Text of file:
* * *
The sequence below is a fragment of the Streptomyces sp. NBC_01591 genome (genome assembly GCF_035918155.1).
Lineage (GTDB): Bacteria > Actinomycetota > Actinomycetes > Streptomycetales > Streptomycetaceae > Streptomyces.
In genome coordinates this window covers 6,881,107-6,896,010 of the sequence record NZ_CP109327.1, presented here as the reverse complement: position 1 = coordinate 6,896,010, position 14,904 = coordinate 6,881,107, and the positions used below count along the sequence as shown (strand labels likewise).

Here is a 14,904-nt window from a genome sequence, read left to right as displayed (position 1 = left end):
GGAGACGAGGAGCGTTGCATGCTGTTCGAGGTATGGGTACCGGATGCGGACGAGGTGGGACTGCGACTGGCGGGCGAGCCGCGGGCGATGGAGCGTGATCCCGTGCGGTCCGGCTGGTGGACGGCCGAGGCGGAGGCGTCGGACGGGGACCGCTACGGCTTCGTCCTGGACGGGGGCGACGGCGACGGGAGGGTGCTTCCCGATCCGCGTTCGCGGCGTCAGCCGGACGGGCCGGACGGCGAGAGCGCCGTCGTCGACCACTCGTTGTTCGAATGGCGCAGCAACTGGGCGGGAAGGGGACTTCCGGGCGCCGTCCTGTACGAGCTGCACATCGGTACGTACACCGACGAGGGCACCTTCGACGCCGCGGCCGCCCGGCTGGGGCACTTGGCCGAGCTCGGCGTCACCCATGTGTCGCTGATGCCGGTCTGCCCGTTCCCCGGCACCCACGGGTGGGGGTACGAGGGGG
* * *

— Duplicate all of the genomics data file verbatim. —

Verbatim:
The sequence below is a fragment of the Streptomyces sp. NBC_01591 genome (genome assembly GCF_035918155.1).
Lineage (GTDB): Bacteria > Actinomycetota > Actinomycetes > Streptomycetales > Streptomycetaceae > Streptomyces.
In genome coordinates this window covers 6,881,107-6,896,010 of the sequence record NZ_CP109327.1, presented here as the reverse complement: position 1 = coordinate 6,896,010, position 14,904 = coordinate 6,881,107, and the positions used below count along the sequence as shown (strand labels likewise).

Here is a 14,904-nt window from a genome sequence, read left to right as displayed (position 1 = left end):
GGAGACGAGGAGCGTTGCATGCTGTTCGAGGTATGGGTACCGGATGCGGACGAGGTGGGACTGCGACTGGCGGGCGAGCCGCGGGCGATGGAGCGTGATCCCGTGCGGTCCGGCTGGTGGACGGCCGAGGCGGAGGCGTCGGACGGGGACCGCTACGGCTTCGTCCTGGACGGGGGCGACGGCGACGGGAGGGTGCTTCCCGATCCGCGTTCGCGGCGTCAGCCGGACGGGCCGGACGGCGAGAGCGCCGTCGTCGACCACTCGTTGTTCGAATGGCGCAGCAACTGGGCGGGAAGGGGACTTCCGGGCGCCGTCCTGTACGAGCTGCACATCGGTACGTACACCGACGAGGGCACCTTCGACGCCGCGGCCGCCCGGCTGGGGCACTTGGCCGAGCTCGGCGTCACCCATGTGTCGCTGATGCCGGTCTGCCCGTTCCCCGGCACCCACGGGTGGGGGTACGAGGGGG